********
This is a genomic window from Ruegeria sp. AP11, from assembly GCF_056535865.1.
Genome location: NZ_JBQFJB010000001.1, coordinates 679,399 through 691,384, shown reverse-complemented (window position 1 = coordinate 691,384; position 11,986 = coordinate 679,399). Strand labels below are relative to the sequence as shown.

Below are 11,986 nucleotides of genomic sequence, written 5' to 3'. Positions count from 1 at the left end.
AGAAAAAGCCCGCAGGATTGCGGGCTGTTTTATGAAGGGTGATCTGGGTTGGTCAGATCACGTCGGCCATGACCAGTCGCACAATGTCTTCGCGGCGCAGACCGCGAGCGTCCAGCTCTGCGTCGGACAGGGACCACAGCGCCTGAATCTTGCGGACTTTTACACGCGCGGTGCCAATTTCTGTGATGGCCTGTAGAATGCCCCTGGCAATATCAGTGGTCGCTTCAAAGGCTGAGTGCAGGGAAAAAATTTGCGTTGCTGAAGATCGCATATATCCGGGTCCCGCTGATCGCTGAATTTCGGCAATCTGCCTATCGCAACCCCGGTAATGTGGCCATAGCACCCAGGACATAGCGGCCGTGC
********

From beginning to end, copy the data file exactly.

This is a genomic window from Ruegeria sp. AP11, from assembly GCF_056535865.1.
Genome location: NZ_JBQFJB010000001.1, coordinates 679,399 through 691,384, shown reverse-complemented (window position 1 = coordinate 691,384; position 11,986 = coordinate 679,399). Strand labels below are relative to the sequence as shown.

Below are 11,986 nucleotides of genomic sequence, written 5' to 3'. Positions count from 1 at the left end.
AGAAAAAGCCCGCAGGATTGCGGGCTGTTTTATGAAGGGTGATCTGGGTTGGTCAGATCACGTCGGCCATGACCAGTCGCACAATGTCTTCGCGGCGCAGACCGCGAGCGTCCAGCTCTGCGTCGGACAGGGACCACAGCGCCTGAATCTTGCGGACTTTTACACGCGCGGTGCCAATTTCTGTGATGGCCTGTAGAATGCCCCTGGCAATATCAGTGGTCGCTTCAAAGGCTGAGTGCAGGGAAAAAATTTGCGTTGCTGAAGATCGCATATATCCGGGTCCCGCTGATCGCTGAATTTCGGCAATCTGCCTATCGCAACCCCGGTAATGTGGCCATAGCACCCAGGACATAGCGGCCGTGC